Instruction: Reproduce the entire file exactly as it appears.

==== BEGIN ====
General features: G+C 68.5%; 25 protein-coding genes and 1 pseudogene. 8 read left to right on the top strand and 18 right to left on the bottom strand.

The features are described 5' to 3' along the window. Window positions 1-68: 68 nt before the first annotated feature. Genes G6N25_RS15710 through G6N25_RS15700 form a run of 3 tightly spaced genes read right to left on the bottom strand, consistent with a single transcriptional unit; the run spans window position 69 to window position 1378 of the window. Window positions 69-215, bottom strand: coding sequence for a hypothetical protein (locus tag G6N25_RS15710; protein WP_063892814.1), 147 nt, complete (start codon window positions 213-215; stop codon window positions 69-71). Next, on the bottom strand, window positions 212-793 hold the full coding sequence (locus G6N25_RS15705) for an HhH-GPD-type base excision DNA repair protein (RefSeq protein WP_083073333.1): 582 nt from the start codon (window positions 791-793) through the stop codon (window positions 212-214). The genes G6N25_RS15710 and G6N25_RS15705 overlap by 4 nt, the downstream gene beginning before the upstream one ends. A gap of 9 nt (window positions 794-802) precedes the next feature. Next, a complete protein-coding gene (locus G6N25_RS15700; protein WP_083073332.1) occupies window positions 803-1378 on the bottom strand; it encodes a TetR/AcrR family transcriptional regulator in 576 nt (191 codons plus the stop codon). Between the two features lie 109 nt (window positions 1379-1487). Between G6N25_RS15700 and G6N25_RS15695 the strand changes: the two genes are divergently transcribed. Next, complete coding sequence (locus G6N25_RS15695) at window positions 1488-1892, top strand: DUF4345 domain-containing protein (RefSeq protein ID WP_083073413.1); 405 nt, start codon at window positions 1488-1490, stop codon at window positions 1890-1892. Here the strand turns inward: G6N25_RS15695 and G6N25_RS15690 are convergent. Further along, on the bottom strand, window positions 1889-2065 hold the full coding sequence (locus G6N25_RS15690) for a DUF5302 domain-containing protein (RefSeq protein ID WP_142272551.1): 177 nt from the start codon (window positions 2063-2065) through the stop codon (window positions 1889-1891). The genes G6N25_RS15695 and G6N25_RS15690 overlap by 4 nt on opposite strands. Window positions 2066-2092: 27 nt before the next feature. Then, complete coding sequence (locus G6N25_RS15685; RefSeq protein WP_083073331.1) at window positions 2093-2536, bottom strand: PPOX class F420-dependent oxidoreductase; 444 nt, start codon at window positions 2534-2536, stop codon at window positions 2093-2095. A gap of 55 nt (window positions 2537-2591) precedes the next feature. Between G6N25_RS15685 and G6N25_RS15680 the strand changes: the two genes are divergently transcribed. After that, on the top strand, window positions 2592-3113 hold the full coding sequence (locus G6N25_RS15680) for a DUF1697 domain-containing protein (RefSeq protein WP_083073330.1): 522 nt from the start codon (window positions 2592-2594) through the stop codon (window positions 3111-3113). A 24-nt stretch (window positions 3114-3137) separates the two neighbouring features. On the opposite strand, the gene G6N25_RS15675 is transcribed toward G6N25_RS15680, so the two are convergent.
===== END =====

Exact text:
General features: G+C 68.5%; 25 protein-coding genes and 1 pseudogene. 8 read left to right on the top strand and 18 right to left on the bottom strand.

The features are described 5' to 3' along the window. Window positions 1-68: 68 nt before the first annotated feature. Genes G6N25_RS15710 through G6N25_RS15700 form a run of 3 tightly spaced genes read right to left on the bottom strand, consistent with a single transcriptional unit; the run spans window position 69 to window position 1378 of the window. Window positions 69-215, bottom strand: coding sequence for a hypothetical protein (locus tag G6N25_RS15710; protein WP_063892814.1), 147 nt, complete (start codon window positions 213-215; stop codon window positions 69-71). Next, on the bottom strand, window positions 212-793 hold the full coding sequence (locus G6N25_RS15705) for an HhH-GPD-type base excision DNA repair protein (RefSeq protein WP_083073333.1): 582 nt from the start codon (window positions 791-793) through the stop codon (window positions 212-214). The genes G6N25_RS15710 and G6N25_RS15705 overlap by 4 nt, the downstream gene beginning before the upstream one ends. A gap of 9 nt (window positions 794-802) precedes the next feature. Next, a complete protein-coding gene (locus G6N25_RS15700; protein WP_083073332.1) occupies window positions 803-1378 on the bottom strand; it encodes a TetR/AcrR family transcriptional regulator in 576 nt (191 codons plus the stop codon). Between the two features lie 109 nt (window positions 1379-1487). Between G6N25_RS15700 and G6N25_RS15695 the strand changes: the two genes are divergently transcribed. Next, complete coding sequence (locus G6N25_RS15695) at window positions 1488-1892, top strand: DUF4345 domain-containing protein (RefSeq protein ID WP_083073413.1); 405 nt, start codon at window positions 1488-1490, stop codon at window positions 1890-1892. Here the strand turns inward: G6N25_RS15695 and G6N25_RS15690 are convergent. Further along, on the bottom strand, window positions 1889-2065 hold the full coding sequence (locus G6N25_RS15690) for a DUF5302 domain-containing protein (RefSeq protein ID WP_142272551.1): 177 nt from the start codon (window positions 2063-2065) through the stop codon (window positions 1889-1891). The genes G6N25_RS15695 and G6N25_RS15690 overlap by 4 nt on opposite strands. Window positions 2066-2092: 27 nt before the next feature. Then, complete coding sequence (locus G6N25_RS15685; RefSeq protein WP_083073331.1) at window positions 2093-2536, bottom strand: PPOX class F420-dependent oxidoreductase; 444 nt, start codon at window positions 2534-2536, stop codon at window positions 2093-2095. A gap of 55 nt (window positions 2537-2591) precedes the next feature. Between G6N25_RS15685 and G6N25_RS15680 the strand changes: the two genes are divergently transcribed. After that, on the top strand, window positions 2592-3113 hold the full coding sequence (locus G6N25_RS15680) for a DUF1697 domain-containing protein (RefSeq protein WP_083073330.1): 522 nt from the start codon (window positions 2592-2594) through the stop codon (window positions 3111-3113). A 24-nt stretch (window positions 3114-3137) separates the two neighbouring features. On the opposite strand, the gene G6N25_RS15675 is transcribed toward G6N25_RS15680, so the two are convergent.